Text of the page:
By Biljana Pekusic
Serbia’s Commission for Uncovering Secret Graves may have located the place where Chetnik commander Dragoljub “Draza” Mihailovic was killed and buried. The apparent discovery has sparked renewed debate over his role in the Second World War.
The site is located near a former prison on Ada Ciganlija, an island-turned-peninsula on the Sava River that has since become a favorite vacation spot for Belgraders.
“Human bones were found within only a metre of depth, in a place where vacationers pass by every day,” Commission member Miladin Gavrilovic told SETimes.
“There are graves even in Belgrade’s very centre,” said Blazo Djurovic, the director of Monitor Holding, whose equipment was used in the discovery.
The circumstances under which the death sentence was carried out has long been a closely guarded secret. No official documents exist from the former Yugoslavia about how Mihailovic met his end.
The Commission wants to solve the mystery behind Mihajlovic, Justice Ministry State Secretary Slobodan Homen told SETimes, but it “does not want to take sides concerning his role in the Second World War”.
“The discoveries that will be arrived at should enable us to place that open question dating from the Second World War in the history textbooks, and stop it being part of the political debate,” Homen said.
Many across the region regard Mihailovic, leader of the nationalist Chetnik movement, as a notorious war criminal who was responsible for killing thousands of Croats, Bosniaks and others.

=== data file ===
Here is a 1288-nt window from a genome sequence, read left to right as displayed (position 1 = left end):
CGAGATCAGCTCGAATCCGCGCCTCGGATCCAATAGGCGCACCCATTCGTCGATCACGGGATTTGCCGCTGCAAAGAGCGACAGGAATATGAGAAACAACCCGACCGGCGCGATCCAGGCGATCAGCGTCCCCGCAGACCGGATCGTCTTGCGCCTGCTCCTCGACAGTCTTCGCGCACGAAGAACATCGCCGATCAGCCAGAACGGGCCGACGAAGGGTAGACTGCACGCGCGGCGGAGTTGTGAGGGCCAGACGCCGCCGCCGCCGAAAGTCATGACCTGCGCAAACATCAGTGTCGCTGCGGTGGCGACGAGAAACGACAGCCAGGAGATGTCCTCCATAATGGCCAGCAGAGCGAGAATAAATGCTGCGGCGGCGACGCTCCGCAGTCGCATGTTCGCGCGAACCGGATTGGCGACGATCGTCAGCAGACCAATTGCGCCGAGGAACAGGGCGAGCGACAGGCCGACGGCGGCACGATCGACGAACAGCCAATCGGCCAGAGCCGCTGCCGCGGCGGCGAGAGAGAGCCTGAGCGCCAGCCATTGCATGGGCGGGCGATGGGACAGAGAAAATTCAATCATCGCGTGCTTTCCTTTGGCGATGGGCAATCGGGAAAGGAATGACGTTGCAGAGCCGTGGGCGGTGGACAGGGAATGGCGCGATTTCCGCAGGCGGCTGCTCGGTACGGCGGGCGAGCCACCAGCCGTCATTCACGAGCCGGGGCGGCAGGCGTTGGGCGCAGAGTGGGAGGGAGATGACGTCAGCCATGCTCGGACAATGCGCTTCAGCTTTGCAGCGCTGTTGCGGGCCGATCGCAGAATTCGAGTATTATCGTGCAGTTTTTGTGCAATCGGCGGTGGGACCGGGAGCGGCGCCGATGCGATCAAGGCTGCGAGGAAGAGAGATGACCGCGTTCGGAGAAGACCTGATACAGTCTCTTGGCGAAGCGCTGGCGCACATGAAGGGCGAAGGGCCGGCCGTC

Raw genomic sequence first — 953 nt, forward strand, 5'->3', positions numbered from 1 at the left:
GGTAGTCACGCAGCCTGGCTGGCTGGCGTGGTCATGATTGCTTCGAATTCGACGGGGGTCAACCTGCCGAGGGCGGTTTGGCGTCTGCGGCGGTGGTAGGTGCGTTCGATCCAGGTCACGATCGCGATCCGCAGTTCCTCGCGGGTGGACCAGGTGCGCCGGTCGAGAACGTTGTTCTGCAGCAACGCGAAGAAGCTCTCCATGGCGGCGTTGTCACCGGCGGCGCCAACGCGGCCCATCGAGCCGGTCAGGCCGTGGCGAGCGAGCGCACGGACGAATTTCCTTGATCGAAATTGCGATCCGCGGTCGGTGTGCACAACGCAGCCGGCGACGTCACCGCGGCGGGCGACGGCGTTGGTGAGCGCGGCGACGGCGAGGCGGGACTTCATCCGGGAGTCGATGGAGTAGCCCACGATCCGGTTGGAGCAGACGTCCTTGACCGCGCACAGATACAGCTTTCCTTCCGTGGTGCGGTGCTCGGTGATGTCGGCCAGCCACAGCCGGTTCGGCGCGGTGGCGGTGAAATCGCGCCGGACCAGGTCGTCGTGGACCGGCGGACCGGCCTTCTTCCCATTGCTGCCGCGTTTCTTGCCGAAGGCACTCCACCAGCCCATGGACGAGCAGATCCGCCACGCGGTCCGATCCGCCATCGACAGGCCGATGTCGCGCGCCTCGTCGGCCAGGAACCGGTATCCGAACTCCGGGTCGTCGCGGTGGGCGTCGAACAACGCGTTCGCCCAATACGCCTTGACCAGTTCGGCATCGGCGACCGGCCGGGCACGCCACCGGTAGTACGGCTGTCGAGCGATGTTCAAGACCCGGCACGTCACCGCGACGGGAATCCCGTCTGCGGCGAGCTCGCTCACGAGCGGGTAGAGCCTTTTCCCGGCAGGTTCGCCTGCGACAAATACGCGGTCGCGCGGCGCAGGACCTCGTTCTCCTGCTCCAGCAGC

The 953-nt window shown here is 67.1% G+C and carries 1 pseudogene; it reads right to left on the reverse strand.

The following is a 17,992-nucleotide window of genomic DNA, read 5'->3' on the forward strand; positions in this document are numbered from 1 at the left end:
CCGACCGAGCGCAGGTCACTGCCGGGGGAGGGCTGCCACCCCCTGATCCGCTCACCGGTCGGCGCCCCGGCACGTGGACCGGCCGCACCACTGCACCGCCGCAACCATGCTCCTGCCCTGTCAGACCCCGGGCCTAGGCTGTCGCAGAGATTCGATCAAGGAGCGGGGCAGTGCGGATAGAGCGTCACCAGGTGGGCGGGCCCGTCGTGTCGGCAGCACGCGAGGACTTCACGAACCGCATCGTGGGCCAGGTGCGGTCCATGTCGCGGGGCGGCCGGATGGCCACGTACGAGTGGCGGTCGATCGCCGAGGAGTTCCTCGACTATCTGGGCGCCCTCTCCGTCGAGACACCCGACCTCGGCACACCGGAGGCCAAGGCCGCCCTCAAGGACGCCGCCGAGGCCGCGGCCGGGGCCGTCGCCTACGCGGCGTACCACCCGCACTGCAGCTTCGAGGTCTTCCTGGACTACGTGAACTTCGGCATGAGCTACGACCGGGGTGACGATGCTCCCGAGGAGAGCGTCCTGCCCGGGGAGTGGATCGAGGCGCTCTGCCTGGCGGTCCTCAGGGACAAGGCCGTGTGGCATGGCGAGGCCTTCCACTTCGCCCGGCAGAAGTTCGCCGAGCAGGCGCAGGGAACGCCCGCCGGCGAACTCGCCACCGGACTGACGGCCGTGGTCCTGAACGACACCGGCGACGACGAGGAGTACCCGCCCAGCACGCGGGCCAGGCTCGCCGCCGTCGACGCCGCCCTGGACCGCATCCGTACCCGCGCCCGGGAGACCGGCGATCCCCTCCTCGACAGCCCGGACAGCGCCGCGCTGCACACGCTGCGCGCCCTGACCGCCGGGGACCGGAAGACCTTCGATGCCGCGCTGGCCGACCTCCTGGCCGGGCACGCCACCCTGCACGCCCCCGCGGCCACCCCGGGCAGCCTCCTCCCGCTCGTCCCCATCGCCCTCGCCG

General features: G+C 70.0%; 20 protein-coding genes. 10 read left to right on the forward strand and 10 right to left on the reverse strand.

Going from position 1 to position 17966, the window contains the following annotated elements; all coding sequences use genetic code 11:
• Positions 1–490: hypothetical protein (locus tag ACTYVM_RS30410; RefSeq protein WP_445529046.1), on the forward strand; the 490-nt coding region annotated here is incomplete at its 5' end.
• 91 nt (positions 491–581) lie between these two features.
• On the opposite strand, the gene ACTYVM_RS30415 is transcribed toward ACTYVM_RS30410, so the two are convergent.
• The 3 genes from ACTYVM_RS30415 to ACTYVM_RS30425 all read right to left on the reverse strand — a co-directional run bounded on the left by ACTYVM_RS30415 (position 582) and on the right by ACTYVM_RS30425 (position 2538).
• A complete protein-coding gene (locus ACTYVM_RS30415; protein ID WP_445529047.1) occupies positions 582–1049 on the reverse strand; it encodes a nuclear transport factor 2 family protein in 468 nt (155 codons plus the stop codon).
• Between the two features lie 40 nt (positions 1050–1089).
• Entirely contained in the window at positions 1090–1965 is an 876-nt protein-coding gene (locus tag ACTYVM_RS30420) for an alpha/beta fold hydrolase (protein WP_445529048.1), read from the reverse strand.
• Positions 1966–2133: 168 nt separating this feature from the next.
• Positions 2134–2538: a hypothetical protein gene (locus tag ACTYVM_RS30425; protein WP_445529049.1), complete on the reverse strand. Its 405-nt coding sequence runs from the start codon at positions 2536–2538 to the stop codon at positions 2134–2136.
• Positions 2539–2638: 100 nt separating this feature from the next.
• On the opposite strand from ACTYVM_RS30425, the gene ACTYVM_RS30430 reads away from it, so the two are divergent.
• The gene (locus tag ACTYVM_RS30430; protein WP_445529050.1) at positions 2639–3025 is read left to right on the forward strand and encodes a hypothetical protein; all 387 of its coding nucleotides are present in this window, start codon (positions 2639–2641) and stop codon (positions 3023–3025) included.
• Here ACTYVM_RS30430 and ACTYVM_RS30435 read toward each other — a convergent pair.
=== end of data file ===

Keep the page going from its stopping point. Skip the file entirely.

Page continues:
To some Serbs, however, he is a protector and symbol of the first armed resistance to the Nazis in Europe. Mihailovic initially fought the Nazis, though he later collaborated with them against the Yugoslav communist Partisans.
The Yugoslav communist government executed Mihailovic in 1946 after trying him quickly on charges of co-operating with the Nazis and perpetrating crimes against the people.
Serbian historians estimate the Partisans killed 80,000 members and supporters of the Chetnik movement in the immediate post-war period. The Commission has tallied 25,000 of the killed and 200 places that possibly contain mass graves.
“The post-war liquidations in Serbia and in all the communist countries is a huge topic for science to deal with,” historian Srdjan Cvetkovic told SETimes.
Cvetkovic and likeminded historians argue that the anti-fascist movement was abused by some to kill people because of their views or class background.
But other historians take issue with those claims, saying uncertain facts are being manipulated for political ends.
“The people making these [claims] do not have serious information, no serious scientific research is behind it” Dubravka Stojanovic told SETimes.
The allegations that tens of thousands people were killed after 1945 are based on unconfirmed stories, she said.
A phony view of the Chetniks as patriots has been forming over the past decade, to the detriment of history and anti-fascism, Stojanovic added.
A veterans’ rights law adopted in 2005 by the Serbian parliament gave participants to the Chetnik movement the right to a pension. Meanwhile, the government has changed the content of history textbooks, disassociating Mihailovic from the Nazis and stating instead that he was leader of one of the two anti-fascist movements during the Second World War.